Thomas Kinkade, the Painter of Light and one of the most popular artists in America, died Friday at his California home.  He was 54.

In a statement, Kinkade's family spokesman said that the painter died at his Los Gatos home in San Francisco Bay Area of what appeared to be natural causes.

Thom provided a wonderful life for his family. We are shocked and saddened by his death, his wife, Nanette, said in the statement.

Kinkade characterized himself as Thomas Kinkade, Painter of Light and claimed to be the nation's most collected living artist.

The artist was known for his depicting peaceful scenes with lush landscaping and streams running nearby.

There is no greater testament to Thom's mission that art be accessible for everyone to enjoy than the millions of Kinkade images that grace the walls of homes across America and around the world. Through a myriad of genres, Thom's ability to present his subject in an idyllic setting inspires the viewer to imagine the world full of beauty, intrigue, and adventure, according to Kinkade's website.

My mission as an artist is to capture those special moments in life adorned with beauty and light. I work to create images that project a serene simplicity that can be appreciated and enjoyed by everyone. That's what I meant by sharing the light, Kinkade said.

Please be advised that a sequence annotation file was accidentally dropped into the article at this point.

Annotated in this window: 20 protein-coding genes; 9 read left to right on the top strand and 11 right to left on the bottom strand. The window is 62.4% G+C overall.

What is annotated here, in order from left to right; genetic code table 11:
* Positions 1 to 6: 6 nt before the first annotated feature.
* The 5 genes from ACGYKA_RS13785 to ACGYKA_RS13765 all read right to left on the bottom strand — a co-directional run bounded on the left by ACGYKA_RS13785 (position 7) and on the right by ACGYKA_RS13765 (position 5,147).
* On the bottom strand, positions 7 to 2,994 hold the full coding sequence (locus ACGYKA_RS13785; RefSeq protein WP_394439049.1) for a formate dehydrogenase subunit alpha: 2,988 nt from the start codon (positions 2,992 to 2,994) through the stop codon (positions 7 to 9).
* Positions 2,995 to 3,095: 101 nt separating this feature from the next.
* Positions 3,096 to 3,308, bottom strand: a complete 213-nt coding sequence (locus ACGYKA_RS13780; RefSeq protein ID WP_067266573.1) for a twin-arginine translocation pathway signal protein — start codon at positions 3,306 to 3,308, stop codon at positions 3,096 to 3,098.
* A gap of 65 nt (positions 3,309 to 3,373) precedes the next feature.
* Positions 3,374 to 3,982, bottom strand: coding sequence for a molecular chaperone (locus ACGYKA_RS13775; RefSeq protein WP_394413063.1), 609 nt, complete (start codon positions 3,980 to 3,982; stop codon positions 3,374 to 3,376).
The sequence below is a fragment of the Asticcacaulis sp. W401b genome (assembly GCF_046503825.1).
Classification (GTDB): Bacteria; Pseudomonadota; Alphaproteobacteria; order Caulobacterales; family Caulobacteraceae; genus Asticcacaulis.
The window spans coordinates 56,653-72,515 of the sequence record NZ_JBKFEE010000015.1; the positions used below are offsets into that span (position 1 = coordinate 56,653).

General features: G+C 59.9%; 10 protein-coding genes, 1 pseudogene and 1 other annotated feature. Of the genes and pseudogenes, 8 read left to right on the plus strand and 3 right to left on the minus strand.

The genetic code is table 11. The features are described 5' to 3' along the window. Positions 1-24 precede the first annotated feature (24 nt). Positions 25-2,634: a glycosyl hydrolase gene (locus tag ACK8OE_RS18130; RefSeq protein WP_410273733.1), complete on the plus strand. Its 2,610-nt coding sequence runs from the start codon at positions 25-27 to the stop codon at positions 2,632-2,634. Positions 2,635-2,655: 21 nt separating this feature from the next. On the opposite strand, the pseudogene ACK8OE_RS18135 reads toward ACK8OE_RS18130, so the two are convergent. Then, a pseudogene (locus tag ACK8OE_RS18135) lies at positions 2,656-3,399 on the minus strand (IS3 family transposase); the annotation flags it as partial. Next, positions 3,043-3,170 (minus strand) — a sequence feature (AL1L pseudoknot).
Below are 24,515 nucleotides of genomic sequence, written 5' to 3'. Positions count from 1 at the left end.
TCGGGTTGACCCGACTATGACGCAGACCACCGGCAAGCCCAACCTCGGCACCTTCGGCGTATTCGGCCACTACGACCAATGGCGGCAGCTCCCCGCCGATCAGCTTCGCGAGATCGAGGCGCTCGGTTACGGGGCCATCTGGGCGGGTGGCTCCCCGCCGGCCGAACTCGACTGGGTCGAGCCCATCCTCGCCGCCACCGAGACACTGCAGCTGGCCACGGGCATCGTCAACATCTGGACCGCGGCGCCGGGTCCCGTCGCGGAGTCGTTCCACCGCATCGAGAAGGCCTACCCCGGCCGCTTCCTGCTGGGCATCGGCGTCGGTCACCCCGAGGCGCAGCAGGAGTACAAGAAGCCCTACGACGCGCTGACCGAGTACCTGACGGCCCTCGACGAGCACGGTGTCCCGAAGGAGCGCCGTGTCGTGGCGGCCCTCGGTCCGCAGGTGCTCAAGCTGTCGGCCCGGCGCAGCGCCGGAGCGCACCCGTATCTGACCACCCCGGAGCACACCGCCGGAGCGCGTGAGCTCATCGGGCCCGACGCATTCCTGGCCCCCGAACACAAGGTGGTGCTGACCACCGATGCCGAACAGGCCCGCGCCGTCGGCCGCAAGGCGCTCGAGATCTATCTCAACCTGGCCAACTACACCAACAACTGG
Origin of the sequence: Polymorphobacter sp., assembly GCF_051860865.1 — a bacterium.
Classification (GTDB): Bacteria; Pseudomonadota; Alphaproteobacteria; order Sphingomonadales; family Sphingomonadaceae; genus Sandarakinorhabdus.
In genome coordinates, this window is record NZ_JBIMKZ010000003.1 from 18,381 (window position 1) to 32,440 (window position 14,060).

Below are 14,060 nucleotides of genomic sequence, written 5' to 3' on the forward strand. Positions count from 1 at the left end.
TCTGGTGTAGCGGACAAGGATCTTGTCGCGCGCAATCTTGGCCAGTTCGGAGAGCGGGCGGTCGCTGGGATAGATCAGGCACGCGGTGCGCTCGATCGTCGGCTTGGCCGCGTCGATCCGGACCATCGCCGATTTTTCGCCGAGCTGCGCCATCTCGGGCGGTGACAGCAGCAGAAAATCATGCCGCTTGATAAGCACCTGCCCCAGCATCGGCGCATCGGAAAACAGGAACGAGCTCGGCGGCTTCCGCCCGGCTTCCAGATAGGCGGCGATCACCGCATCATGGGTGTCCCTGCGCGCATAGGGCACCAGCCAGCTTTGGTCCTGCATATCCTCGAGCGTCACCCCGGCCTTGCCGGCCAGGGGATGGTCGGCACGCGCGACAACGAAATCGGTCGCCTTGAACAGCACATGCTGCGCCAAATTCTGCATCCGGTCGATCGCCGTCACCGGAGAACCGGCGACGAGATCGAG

I'm a warrior for light. With whatever talent and resources I have, I'm trying to bring light to penetrate the darkness many people feel, Kinkade told the San Jose Mercury News in 2002, a reference to the medieval practice of using light to symbolize the divine.

His paintings, which are hanging in an estimated 10 million homes in America, were said to fetch some $100 million a year in sales.

A biography on Kinkade's website said the artist rejected the intellectual isolation of the artist and instead, made each of his works an intimate statement that resonates in the personal lives of his viewers.

Born in the Placerville, Calif., he graduated from school in 1976. He attended University of California at Berkeley and the Art Center College of Design in Pasadena.

He is survived by his wife Nanette and four daughters.